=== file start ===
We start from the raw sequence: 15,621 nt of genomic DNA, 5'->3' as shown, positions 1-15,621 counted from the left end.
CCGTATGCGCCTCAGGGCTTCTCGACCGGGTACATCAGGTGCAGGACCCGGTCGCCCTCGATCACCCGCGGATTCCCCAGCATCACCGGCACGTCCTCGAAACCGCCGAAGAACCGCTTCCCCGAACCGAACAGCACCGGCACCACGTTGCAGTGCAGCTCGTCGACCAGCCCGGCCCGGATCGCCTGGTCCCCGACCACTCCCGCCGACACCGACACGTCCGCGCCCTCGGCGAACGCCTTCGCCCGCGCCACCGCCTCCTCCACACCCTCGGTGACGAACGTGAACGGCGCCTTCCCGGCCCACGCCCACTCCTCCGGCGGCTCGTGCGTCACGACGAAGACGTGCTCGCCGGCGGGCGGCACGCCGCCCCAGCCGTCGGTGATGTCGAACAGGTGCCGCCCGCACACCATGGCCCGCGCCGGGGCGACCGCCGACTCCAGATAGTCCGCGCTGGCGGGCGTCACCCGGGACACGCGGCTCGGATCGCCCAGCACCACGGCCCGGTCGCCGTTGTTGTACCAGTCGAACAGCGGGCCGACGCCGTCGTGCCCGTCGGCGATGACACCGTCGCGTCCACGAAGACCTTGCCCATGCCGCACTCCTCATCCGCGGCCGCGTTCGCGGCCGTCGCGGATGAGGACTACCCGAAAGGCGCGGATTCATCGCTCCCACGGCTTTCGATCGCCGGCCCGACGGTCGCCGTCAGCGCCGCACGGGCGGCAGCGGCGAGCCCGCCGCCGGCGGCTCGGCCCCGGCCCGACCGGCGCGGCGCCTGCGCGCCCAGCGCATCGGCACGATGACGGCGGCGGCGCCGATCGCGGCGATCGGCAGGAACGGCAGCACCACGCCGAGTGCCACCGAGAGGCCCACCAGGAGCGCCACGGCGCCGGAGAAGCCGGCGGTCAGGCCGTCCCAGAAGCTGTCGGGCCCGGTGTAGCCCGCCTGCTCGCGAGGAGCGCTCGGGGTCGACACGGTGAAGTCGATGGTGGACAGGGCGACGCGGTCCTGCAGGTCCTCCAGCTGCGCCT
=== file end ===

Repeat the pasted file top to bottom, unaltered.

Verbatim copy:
We start from the raw sequence: 15,621 nt of genomic DNA, 5'->3' as shown, positions 1-15,621 counted from the left end.
CCGTATGCGCCTCAGGGCTTCTCGACCGGGTACATCAGGTGCAGGACCCGGTCGCCCTCGATCACCCGCGGATTCCCCAGCATCACCGGCACGTCCTCGAAACCGCCGAAGAACCGCTTCCCCGAACCGAACAGCACCGGCACCACGTTGCAGTGCAGCTCGTCGACCAGCCCGGCCCGGATCGCCTGGTCCCCGACCACTCCCGCCGACACCGACACGTCCGCGCCCTCGGCGAACGCCTTCGCCCGCGCCACCGCCTCCTCCACACCCTCGGTGACGAACGTGAACGGCGCCTTCCCGGCCCACGCCCACTCCTCCGGCGGCTCGTGCGTCACGACGAAGACGTGCTCGCCGGCGGGCGGCACGCCGCCCCAGCCGTCGGTGATGTCGAACAGGTGCCGCCCGCACACCATGGCCCGCGCCGGGGCGACCGCCGACTCCAGATAGTCCGCGCTGGCGGGCGTCACCCGGGACACGCGGCTCGGATCGCCCAGCACCACGGCCCGGTCGCCGTTGTTGTACCAGTCGAACAGCGGGCCGACGCCGTCGTGCCCGTCGGCGATGACACCGTCGCGTCCACGAAGACCTTGCCCATGCCGCACTCCTCATCCGCGGCCGCGTTCGCGGCCGTCGCGGATGAGGACTACCCGAAAGGCGCGGATTCATCGCTCCCACGGCTTTCGATCGCCGGCCCGACGGTCGCCGTCAGCGCCGCACGGGCGGCAGCGGCGAGCCCGCCGCCGGCGGCTCGGCCCCGGCCCGACCGGCGCGGCGCCTGCGCGCCCAGCGCATCGGCACGATGACGGCGGCGGCGCCGATCGCGGCGATCGGCAGGAACGGCAGCACCACGCCGAGTGCCACCGAGAGGCCCACCAGGAGCGCCACGGCGCCGGAGAAGCCGGCGGTCAGGCCGTCCCAGAAGCTGTCGGGCCCGGTGTAGCCCGCCTGCTCGCGAGGAGCGCTCGGGGTCGACACGGTGAAGTCGATGGTGGACAGGGCGACGCGGTCCTGCAGGTCCTCCAGCTGCGCCT